Ouster of PUC Official Sought — Attorney General Bill Lockyer approved the ‘quo warranto’ suit against PUC member Henry Duque.

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San Francisco Daily Journal

     SAN FRANCISCO – A state public utilities commissioner should be ousted because he bought stock in a company he regulates, a government watchdog group claims in a lawsuit filed Thursday.

        In a rare quo warranto lawsuit targeting a state official, the nonprofit Foundation for Taxpayer and Consumer Rights seeks to remove PUC Commissioner Henry Duque from office.

        Duque bought about 700 shares of Nextel Communications, a wireless communications company, in May 1999. The PUC regulates several aspects of the wireless communications industry, and its oversight extends to Nextel. Duque held onto varying amounts of the stock until last August, when a newspaper reporter asked about the apparent conflict of interest.

        The lawsuit, filed in San Francisco Superior Court as People v. Duque, claims the commissioner forfeited his post when he first bought the stock. It cites Article XII, Section 7 of the state Constitution, which prohibits public utilities commissioners from having a financial interest in a company subject to their regulation. The lawsuit also cites section 303(a) of the Public Utilities Code, which says that any commissioner who acquires such an interest must vacate the office within a reasonable time unless he divests himself of the interest.

        The five PUC commissioners regulate all public utilities in the state. Although plaintiffs attorneys said they aren’t aware of any action Duque took that overtly affected Nextel‘s stock price, Duque, along with the rest of the commission, approved an agreement between the company and another public utility during the time he held the stock, according to the state attorney general.

        Plaintiffs attorneys estimate Duque sold the stock for a gross profit of about $70,000.

        Duque, his attorney Joseph Remcho, and PUC attorneys did not return phone messages Thursday, and a PUC spokesman declined to comment. Duque has publicly declined to resign his post, arguing that the purchase was involuntary because his stock broker is empowered to make purchases for him without prior approval. He has also argued that he divested himself of the stock within a “reasonable time,” because he didn’t know that the PUC regulated Nextel until the newspaper reporter brought the matter to his attention.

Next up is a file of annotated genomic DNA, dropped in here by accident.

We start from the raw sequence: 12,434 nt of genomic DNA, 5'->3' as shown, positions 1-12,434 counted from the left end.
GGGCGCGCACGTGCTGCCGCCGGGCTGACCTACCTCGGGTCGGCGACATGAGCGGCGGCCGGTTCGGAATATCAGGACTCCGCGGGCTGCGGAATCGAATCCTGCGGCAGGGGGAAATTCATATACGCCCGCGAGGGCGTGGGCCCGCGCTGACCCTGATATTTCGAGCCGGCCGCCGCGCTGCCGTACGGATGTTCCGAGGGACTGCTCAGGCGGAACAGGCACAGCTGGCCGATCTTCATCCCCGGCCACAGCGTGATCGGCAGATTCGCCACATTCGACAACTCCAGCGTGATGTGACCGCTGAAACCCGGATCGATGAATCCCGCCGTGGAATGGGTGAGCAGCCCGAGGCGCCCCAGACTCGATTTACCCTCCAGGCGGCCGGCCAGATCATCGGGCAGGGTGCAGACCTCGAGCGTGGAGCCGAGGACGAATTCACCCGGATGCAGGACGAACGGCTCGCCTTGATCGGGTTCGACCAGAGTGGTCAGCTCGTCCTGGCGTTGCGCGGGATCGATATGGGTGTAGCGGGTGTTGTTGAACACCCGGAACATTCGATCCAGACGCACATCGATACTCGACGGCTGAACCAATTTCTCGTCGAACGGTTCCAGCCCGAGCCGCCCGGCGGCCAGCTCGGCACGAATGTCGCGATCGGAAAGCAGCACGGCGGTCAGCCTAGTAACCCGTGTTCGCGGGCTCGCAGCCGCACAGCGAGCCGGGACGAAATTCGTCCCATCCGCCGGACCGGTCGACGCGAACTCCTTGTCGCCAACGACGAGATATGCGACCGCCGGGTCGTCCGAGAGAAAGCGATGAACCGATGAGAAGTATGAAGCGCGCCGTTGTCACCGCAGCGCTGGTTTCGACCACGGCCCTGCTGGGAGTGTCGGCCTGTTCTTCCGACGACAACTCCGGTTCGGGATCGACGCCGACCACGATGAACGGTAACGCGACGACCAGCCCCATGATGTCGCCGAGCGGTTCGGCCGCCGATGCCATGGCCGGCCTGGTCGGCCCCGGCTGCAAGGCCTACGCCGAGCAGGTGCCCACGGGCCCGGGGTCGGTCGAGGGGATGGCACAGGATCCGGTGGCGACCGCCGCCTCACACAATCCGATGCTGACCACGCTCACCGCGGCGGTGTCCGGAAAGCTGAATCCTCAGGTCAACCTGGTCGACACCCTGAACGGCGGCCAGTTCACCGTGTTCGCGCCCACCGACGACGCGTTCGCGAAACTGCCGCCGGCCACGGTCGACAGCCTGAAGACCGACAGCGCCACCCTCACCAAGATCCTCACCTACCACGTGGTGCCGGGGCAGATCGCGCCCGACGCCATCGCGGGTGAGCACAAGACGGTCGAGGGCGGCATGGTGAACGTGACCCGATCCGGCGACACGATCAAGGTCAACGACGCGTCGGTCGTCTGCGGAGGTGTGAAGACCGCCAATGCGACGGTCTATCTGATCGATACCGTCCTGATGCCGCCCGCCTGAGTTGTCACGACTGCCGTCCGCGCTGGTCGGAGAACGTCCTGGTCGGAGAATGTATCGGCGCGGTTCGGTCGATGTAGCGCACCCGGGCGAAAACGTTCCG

Plaintiffs attorneys said that Duque bears the burden of knowing what’s in his portfolio and recognizing conflicts.

        “We’re saying it was his duty as a commissioner to know what companies he regulated,” said attorney Pamela M. Pressley. “As soon as he got a statement from his stockbroker, he should have taken steps to find out.”

        State law requires the attorney general to approve quo warranto actions for private entities seeking to sue on behalf of the state. Attorney General Bill Lockyer granted plaintiffs the right to sue Duque last month, saying that “it would appear that defendant’s office became vacant immediately upon his acquisition” of the stock.

        Plaintiffs attorneys said it’s rare for an official holding statewide office to retain office once the AG has granted leave to file a lawsuit. In fact, Pressley said, she knew of just one other such case, filed last year against a member of the state Occupational Safety and Health Administration board.

        The attorney general usually rejects requests for quo warranto status, said spokesman Nathan Barankin. “We don’t grant leave unless the case is really compelling,” he said.

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